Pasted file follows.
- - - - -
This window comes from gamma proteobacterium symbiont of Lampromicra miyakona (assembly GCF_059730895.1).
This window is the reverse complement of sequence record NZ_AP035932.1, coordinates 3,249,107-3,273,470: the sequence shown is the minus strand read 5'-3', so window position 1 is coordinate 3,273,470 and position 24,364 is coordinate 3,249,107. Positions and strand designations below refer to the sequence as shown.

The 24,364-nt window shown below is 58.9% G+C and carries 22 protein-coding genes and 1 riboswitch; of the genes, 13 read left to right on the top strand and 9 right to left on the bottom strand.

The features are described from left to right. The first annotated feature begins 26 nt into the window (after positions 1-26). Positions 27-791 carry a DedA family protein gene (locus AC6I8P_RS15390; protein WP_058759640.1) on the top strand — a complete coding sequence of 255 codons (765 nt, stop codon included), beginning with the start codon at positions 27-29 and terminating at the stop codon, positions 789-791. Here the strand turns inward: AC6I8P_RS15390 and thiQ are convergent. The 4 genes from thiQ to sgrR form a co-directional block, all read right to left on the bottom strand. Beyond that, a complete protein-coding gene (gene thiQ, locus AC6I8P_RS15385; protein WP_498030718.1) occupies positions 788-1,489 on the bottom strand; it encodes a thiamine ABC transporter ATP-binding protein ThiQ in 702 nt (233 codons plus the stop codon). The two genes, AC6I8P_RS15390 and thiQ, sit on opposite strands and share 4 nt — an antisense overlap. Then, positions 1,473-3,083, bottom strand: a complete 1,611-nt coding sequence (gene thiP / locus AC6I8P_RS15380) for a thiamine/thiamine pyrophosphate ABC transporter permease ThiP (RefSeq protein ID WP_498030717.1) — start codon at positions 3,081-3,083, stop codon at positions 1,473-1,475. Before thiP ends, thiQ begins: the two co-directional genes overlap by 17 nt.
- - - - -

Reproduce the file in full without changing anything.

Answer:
This window comes from gamma proteobacterium symbiont of Lampromicra miyakona (assembly GCF_059730895.1).
This window is the reverse complement of sequence record NZ_AP035932.1, coordinates 3,249,107-3,273,470: the sequence shown is the minus strand read 5'-3', so window position 1 is coordinate 3,273,470 and position 24,364 is coordinate 3,249,107. Positions and strand designations below refer to the sequence as shown.

The 24,364-nt window shown below is 58.9% G+C and carries 22 protein-coding genes and 1 riboswitch; of the genes, 13 read left to right on the top strand and 9 right to left on the bottom strand.

The features are described from left to right. The first annotated feature begins 26 nt into the window (after positions 1-26). Positions 27-791 carry a DedA family protein gene (locus AC6I8P_RS15390; protein WP_058759640.1) on the top strand — a complete coding sequence of 255 codons (765 nt, stop codon included), beginning with the start codon at positions 27-29 and terminating at the stop codon, positions 789-791. Here the strand turns inward: AC6I8P_RS15390 and thiQ are convergent. The 4 genes from thiQ to sgrR form a co-directional block, all read right to left on the bottom strand. Beyond that, a complete protein-coding gene (gene thiQ, locus AC6I8P_RS15385; protein WP_498030718.1) occupies positions 788-1,489 on the bottom strand; it encodes a thiamine ABC transporter ATP-binding protein ThiQ in 702 nt (233 codons plus the stop codon). The two genes, AC6I8P_RS15390 and thiQ, sit on opposite strands and share 4 nt — an antisense overlap. Then, positions 1,473-3,083, bottom strand: a complete 1,611-nt coding sequence (gene thiP / locus AC6I8P_RS15380) for a thiamine/thiamine pyrophosphate ABC transporter permease ThiP (RefSeq protein ID WP_498030717.1) — start codon at positions 3,081-3,083, stop codon at positions 1,473-1,475. Before thiP ends, thiQ begins: the two co-directional genes overlap by 17 nt.